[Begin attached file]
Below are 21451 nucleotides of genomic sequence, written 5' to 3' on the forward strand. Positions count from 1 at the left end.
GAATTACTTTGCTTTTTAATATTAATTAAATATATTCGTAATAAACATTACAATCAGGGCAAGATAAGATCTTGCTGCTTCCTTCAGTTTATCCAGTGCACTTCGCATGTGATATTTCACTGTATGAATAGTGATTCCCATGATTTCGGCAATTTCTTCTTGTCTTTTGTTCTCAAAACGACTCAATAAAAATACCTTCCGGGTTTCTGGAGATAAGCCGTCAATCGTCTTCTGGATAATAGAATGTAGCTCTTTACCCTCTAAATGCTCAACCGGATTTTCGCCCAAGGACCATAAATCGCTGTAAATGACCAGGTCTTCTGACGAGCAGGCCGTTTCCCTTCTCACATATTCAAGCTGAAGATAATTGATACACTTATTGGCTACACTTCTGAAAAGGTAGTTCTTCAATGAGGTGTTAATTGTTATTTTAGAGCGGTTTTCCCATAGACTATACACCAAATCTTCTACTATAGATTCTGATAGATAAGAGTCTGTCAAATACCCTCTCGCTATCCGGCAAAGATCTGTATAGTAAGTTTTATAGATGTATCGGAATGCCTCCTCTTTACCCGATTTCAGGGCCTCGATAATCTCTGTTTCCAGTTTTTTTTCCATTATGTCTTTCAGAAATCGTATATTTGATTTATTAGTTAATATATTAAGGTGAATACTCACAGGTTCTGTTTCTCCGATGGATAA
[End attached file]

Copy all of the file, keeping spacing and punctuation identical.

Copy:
Below are 21451 nucleotides of genomic sequence, written 5' to 3' on the forward strand. Positions count from 1 at the left end.
GAATTACTTTGCTTTTTAATATTAATTAAATATATTCGTAATAAACATTACAATCAGGGCAAGATAAGATCTTGCTGCTTCCTTCAGTTTATCCAGTGCACTTCGCATGTGATATTTCACTGTATGAATAGTGATTCCCATGATTTCGGCAATTTCTTCTTGTCTTTTGTTCTCAAAACGACTCAATAAAAATACCTTCCGGGTTTCTGGAGATAAGCCGTCAATCGTCTTCTGGATAATAGAATGTAGCTCTTTACCCTCTAAATGCTCAACCGGATTTTCGCCCAAGGACCATAAATCGCTGTAAATGACCAGGTCTTCTGACGAGCAGGCCGTTTCCCTTCTCACATATTCAAGCTGAAGATAATTGATACACTTATTGGCTACACTTCTGAAAAGGTAGTTCTTCAATGAGGTGTTAATTGTTATTTTAGAGCGGTTTTCCCATAGACTATACACCAAATCTTCTACTATAGATTCTGATAGATAAGAGTCTGTCAAATACCCTCTCGCTATCCGGCAAAGATCTGTATAGTAAGTTTTATAGATGTATCGGAATGCCTCCTCTTTACCCGATTTCAGGGCCTCGATAATCTCTGTTTCCAGTTTTTTTTCCATTATGTCTTTCAGAAATCGTATATTTGATTTATTAGTTAATATATTAAGGTGAATACTCACAGGTTCTGTTTCTCCGATGGATAA